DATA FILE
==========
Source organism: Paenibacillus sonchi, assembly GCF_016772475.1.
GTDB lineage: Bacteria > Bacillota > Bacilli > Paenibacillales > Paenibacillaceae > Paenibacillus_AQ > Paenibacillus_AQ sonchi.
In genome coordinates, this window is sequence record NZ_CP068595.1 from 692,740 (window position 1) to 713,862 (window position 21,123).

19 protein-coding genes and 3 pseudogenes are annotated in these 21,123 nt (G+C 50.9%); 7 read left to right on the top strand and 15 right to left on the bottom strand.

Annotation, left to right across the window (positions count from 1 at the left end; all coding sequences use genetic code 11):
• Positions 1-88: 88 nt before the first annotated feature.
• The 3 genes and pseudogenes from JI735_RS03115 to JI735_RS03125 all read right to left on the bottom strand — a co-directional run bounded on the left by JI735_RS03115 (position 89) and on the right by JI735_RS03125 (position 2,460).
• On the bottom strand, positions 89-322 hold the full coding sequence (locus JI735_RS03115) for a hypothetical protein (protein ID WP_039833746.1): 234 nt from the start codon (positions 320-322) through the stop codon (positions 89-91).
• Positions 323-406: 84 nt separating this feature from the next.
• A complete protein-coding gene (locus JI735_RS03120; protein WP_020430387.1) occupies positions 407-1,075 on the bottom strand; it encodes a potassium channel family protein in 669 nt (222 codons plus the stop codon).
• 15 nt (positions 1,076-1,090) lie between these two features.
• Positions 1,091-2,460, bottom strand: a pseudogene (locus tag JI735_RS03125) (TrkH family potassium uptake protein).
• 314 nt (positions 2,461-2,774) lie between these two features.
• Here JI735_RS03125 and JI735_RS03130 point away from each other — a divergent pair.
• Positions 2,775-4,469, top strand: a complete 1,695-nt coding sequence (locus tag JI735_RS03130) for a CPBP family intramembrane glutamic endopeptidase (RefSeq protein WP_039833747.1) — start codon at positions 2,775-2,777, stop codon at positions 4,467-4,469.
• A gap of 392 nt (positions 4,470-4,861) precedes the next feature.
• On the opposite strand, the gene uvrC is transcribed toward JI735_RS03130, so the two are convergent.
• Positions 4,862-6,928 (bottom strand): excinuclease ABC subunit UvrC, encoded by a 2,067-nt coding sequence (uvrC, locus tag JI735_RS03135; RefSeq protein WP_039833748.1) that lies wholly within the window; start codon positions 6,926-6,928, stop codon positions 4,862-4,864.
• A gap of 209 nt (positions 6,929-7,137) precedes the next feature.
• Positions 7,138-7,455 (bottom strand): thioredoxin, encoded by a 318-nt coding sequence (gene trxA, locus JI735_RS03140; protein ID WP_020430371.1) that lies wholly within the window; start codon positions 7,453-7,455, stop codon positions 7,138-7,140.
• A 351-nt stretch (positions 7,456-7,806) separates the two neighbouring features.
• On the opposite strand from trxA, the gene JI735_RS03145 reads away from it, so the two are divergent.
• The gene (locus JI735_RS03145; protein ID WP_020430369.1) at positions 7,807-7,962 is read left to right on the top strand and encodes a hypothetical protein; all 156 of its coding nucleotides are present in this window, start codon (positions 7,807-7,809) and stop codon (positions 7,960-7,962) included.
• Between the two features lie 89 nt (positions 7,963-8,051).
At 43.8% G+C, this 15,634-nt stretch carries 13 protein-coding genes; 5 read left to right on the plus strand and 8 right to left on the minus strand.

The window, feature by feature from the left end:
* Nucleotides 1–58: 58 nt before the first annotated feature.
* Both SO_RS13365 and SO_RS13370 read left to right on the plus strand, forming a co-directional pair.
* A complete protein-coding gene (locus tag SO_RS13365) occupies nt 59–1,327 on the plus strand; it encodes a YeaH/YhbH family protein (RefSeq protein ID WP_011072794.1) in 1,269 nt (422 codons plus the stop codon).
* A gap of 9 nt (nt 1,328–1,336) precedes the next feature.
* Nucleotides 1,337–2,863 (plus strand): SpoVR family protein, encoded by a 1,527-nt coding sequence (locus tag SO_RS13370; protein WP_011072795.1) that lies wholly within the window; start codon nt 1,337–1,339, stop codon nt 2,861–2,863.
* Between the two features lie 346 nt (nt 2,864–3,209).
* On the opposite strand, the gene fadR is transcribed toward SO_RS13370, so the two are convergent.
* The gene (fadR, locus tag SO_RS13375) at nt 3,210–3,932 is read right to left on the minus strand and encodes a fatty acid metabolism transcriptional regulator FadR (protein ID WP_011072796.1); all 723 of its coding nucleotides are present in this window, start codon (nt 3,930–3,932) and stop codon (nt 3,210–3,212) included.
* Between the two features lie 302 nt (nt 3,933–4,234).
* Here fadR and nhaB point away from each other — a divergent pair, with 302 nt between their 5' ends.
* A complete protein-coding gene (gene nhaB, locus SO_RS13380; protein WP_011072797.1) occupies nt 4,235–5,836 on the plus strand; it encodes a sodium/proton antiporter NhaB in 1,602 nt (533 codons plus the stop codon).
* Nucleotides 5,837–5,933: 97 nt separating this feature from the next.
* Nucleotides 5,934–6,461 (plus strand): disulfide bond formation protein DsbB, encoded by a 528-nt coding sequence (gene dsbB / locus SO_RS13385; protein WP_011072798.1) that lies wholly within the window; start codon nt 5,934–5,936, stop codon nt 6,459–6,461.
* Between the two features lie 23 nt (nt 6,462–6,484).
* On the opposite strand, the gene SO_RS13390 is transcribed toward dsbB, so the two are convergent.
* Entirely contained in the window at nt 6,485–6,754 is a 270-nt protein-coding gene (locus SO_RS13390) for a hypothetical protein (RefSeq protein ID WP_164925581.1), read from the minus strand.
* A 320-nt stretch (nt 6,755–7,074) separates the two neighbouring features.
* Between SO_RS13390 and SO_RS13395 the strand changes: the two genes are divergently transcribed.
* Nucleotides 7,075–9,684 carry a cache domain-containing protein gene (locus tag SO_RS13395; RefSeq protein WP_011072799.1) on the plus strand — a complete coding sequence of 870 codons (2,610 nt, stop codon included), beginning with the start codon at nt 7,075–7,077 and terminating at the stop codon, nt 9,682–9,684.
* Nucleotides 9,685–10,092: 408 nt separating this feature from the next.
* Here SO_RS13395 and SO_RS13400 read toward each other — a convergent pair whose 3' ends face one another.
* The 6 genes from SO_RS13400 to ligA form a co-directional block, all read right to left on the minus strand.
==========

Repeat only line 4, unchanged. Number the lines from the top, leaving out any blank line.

19 protein-coding genes and 3 pseudogenes are annotated in these 21,123 nt (G+C 50.9%); 7 read left to right on the top strand and 15 right to left on the bottom strand.